Yes it does. I am a tiny little business occupying very little space in the universe of megalithic behemoths called the Fortune 500. And I cannot get into my front door to welcome my visitors to my front office?
What kind of nonsense is that?
Wednesday, November 8, 2006
In talking today with a friend (who is figuring out his own new path after spending time in a small consultancy) about the different activities involved in running a small business, he said "It's hard to be good at everything." That was a validating sentiment, because it seems like the more I work in this field the less I realize I know about running a business. It seems like you can go along not-so-badly with lots of missing pieces, but then you need to reach the next plateau and those pieces need to be there.
And so turning to others is one way to move forward. I've been so pleased in just the last two weeks to have a flurry of extremely helpful interactions with others. One new colleague, after a coffee meeting, revisited our website and offered a helpful critique of what elements were missing, or needed to be emphasized, or de-emphasized (and then reviewed a new Portigal Consulting backgrounder that I put together). Earlier this week, another friend explained in some detail what he meant by business development and lead generation, with suggestions for tasks I could take on. Another friend walked me through some tricky bits of Photoshop, and some layout and design options in HTML.
This is all tangible stuff I can use; that I am using and will continue to use.
And today a past client explained to me why this latest project we proposed on was going to someone else - he perceived me as someone to work consultatively but wanted his longer projects to go to "a more established firm." I suspect that means a name, an office with a sign on the door. I don't agree with that perception (having taken on dozens of projects of various lengths over the years quite successfully) but I have to accept it as a perspective that is no doubt shared by others. Indeed, another guy asked me last week to explain how we were different from "frog-and-IDEO" (say it in your head as one word).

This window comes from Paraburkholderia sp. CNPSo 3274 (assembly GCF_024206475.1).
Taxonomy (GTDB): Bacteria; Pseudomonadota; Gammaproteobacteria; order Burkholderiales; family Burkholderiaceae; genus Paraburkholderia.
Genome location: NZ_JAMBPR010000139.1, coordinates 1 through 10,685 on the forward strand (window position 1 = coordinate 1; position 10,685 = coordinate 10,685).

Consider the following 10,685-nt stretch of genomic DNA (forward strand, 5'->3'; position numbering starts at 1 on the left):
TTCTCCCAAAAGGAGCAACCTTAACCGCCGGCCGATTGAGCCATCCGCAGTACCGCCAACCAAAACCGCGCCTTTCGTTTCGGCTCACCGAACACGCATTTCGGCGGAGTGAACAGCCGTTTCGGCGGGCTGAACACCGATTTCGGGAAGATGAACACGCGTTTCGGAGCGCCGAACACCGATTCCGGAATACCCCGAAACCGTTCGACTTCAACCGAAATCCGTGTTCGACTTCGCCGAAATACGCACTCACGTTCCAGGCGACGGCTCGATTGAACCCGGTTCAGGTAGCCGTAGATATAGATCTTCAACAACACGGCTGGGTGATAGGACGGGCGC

In the world of validity and reliability that Roger Martin talks about, crossing that gulf of believability with a client is a challenge all share.
I'd love to hear any thoughts on this mess of topics that this post may spawn....
Tuesday, October 24, 2006
Over the past few years we've seen a rise in the variety of services being offered by leading industrial design houses in the industry. Whether its corporate strategy, workshops and training sessions [frog's $35K a day session recently mentioned by Forbes comes to mind] or helping a trade union with their membership recruitment - design studios are certainly expanding their reach and pushing the envelope of what constitutes their strategic service offerings.
However, one asks, what about the drift away from their core competency? Any design studio that is currently top of the mind today in the media, certainly built its reputation and standing on the quality and consistency of the work for which they became wellknown, good product design or good graphic design, as the case maybe.
While the integration of business, strategy and design is one that one can see and evaluate in the market as a 'good thing', Dell's recent troubles with trying to reposition their corporate juggernaut's direction of growth implies that it may be easier for Dell to change by adding a component of design to add value to topline growth rather than for a design studio to add competency in supply chain efficiencies, just in time inventory management and other cost cutting process improvements.
The Industrial engineer in me notes that operational excellence and corporate strategy can be balanced in the case of a Dell, while without operational excellence, no corporate strategy, no matter how well conceived or designed, can succeed beyond a certain point.
What do you think?